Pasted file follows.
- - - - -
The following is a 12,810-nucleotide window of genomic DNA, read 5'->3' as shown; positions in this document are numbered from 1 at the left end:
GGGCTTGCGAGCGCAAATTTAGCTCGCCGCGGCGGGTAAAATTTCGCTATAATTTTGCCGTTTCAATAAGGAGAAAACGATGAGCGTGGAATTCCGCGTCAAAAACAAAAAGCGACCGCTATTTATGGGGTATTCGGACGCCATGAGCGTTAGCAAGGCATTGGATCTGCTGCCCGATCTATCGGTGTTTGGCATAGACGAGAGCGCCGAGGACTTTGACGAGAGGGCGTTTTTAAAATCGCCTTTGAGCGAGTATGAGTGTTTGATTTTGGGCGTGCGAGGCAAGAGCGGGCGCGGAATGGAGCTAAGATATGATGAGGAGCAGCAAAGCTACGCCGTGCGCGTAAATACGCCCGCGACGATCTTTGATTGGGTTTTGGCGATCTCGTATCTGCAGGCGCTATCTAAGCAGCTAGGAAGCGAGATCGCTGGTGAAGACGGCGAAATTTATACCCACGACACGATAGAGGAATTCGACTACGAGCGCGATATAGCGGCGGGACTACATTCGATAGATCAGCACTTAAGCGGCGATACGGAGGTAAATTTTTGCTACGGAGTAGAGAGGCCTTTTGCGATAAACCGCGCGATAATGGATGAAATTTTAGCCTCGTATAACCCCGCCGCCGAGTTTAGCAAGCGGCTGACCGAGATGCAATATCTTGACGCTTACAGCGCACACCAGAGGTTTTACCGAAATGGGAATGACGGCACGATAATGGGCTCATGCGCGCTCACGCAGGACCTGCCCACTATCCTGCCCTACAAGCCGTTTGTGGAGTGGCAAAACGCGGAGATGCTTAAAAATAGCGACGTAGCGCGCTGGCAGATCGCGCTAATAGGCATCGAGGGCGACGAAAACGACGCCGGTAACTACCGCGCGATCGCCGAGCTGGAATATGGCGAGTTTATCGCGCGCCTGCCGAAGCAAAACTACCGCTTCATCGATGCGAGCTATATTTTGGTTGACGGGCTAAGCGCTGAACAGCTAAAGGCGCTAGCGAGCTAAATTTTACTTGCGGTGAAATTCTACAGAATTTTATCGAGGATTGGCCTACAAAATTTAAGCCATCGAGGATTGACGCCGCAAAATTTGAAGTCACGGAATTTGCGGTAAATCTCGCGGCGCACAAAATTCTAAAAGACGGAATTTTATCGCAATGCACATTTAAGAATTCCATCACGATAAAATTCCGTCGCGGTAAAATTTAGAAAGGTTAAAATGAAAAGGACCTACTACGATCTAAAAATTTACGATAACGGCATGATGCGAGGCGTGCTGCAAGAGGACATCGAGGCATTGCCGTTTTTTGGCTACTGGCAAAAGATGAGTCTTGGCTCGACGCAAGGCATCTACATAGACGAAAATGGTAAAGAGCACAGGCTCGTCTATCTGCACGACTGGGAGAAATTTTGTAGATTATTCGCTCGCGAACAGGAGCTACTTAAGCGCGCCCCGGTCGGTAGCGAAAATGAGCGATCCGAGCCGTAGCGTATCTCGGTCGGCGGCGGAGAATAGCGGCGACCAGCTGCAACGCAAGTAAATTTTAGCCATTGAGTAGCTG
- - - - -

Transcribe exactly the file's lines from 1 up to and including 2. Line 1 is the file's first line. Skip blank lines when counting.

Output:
The following is a 12,810-nucleotide window of genomic DNA, read 5'->3' as shown; positions in this document are numbered from 1 at the left end:
GGGCTTGCGAGCGCAAATTTAGCTCGCCGCGGCGGGTAAAATTTCGCTATAATTTTGCCGTTTCAATAAGGAGAAAACGATGAGCGTGGAATTCCGCGTCAAAAACAAAAAGCGACCGCTATTTATGGGGTATTCGGACGCCATGAGCGTTAGCAAGGCATTGGATCTGCTGCCCGATCTATCGGTGTTTGGCATAGACGAGAGCGCCGAGGACTTTGACGAGAGGGCGTTTTTAAAATCGCCTTTGAGCGAGTATGAGTGTTTGATTTTGGGCGTGCGAGGCAAGAGCGGGCGCGGAATGGAGCTAAGATATGATGAGGAGCAGCAAAGCTACGCCGTGCGCGTAAATACGCCCGCGACGATCTTTGATTGGGTTTTGGCGATCTCGTATCTGCAGGCGCTATCTAAGCAGCTAGGAAGCGAGATCGCTGGTGAAGACGGCGAAATTTATACCCACGACACGATAGAGGAATTCGACTACGAGCGCGATATAGCGGCGGGACTACATTCGATAGATCAGCACTTAAGCGGCGATACGGAGGTAAATTTTTGCTACGGAGTAGAGAGGCCTTTTGCGATAAACCGCGCGATAATGGATGAAATTTTAGCCTCGTATAACCCCGCCGCCGAGTTTAGCAAGCGGCTGACCGAGATGCAATATCTTGACGCTTACAGCGCACACCAGAGGTTTTACCGAAATGGGAATGACGGCACGATAATGGGCTCATGCGCGCTCACGCAGGACCTGCCCACTATCCTGCCCTACAAGCCGTTTGTGGAGTGGCAAAACGCGGAGATGCTTAAAAATAGCGACGTAGCGCGCTGGCAGATCGCGCTAATAGGCATCGAGGGCGACGAAAACGACGCCGGTAACTACCGCGCGATCGCCGAGCTGGAATATGGCGAGTTTATCGCGCGCCTGCCGAAGCAAAACTACCGCTTCATCGATGCGAGCTATATTTTGGTTGACGGGCTAAGCGCTGAACAGCTAAAGGCGCTAGCGAGCTAAATTTTACTTGCGGTGAAATTCTACAGAATTTTATCGAGGATTGGCCTACAAAATTTAAGCCATCGAGGATTGACGCCGCAAAATTTGAAGTCACGGAATTTGCGGTAAATCTCGCGGCGCACAAAATTCTAAAAGACGGAATTTTATCGCAATGCACATTTAAGAATTCCATCACGATAAAATTCCGTCGCGGTAAAATTTAGAAAGGTTAAAATGAAAAGGACCTACTACGATCTAAAAATTTACGATAACGGCATGATGCGAGGCGTGCTGCAAGAGGACATCGAGGCATTGCCGTTTTTTGGCTACTGGCAAAAGATGAGTCTTGGCTCGACGCAAGGCATCTACATAGACGAAAATGGTAAAGAGCACAGGCTCGTCTATCTGCACGACTGGGAGAAATTTTGTAGATTATTCGCTCGCGAACAGGAGCTACTTAAGCGCGCCCCGGTCGGTAGCGAAAATGAGCGATCCGAGCCGTAGCGTATCTCGGTCGGCGGCGGAGAATAGCGGCGACCAGCTGCAACGCAAGTAAATTTTAGCCATTGAGTAGCTG